Today’s content is all diabetes. Since diabetes has been the focus of my existence for the past 4+ years, I am geekily looking forward to learning some things that will help my patients…and myself.
Breakfast offered this a.m. was cereal, nonfat milk, fruit juices, and muffins as big as my HEAD! When I got a pic of the muffins I told a woman next to me (she’s a PA or NP since all of us here are) I am blogging the foods offered to us this week.
She said, “Have you seen our patients’ meal trays?” Obviously she works inpatient.
Yes. Yes I have seen patients’ meal trays. And I realize the struggle of the dietary department in a facility. Dietary has to satisfy the USDA who approves meal programs at hospitals, nursing homes, public schools, daycare centers…and who (coincidentally?) runs subsidy programs for soy, corn, dairy, and wheat farmers. And there is waste of a great amount of facility food since patients are sick, NPO (nothing by mouth) for procedures, may not feel like eating, may sleep through a meal, etc. So cheap and USDA-approved foods are the rule.
For a patient who is diabetic and would benefit from weight loss (the majority of patients I see) I at least try to get them to identify the carbs on the tray so they can are aware of the foods that make the blood sugar go up. I tell them the truth about the cost of meals + USDA requirements, then I tell them I would not recommend they eat this same way at home. If the patient seems receptive, I introduce ways to eat at home that will reduce the carbs, improve the blood sugar, and help with weight loss.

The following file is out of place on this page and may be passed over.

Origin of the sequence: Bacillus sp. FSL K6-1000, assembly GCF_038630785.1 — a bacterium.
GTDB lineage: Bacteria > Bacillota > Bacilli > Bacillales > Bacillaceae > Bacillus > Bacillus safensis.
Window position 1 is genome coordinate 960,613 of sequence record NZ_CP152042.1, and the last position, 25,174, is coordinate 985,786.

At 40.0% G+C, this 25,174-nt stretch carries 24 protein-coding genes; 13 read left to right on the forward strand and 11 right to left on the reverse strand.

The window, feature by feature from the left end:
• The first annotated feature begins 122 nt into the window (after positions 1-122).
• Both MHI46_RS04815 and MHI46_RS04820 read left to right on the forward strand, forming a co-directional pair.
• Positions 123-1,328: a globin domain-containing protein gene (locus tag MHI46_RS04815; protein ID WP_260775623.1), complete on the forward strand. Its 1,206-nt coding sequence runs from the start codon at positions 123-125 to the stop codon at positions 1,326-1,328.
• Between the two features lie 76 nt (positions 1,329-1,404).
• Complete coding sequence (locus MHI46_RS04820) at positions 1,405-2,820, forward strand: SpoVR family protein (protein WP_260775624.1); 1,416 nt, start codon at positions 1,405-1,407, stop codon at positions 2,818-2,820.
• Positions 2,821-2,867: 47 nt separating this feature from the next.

There will be none of that information presented at the conference today, sadly. But I plan to touch base with one of the organizers this afternoon to find out if they would like to include a segment on LCHF at next year’s meeting. Cross your fingers!
By the way, my breakfast today was coffee and a Quest Bar smeared with butter. A breakfast of real food would have been preferable, but I didn’t have time. For me, a Quest Bar is a good emergency food.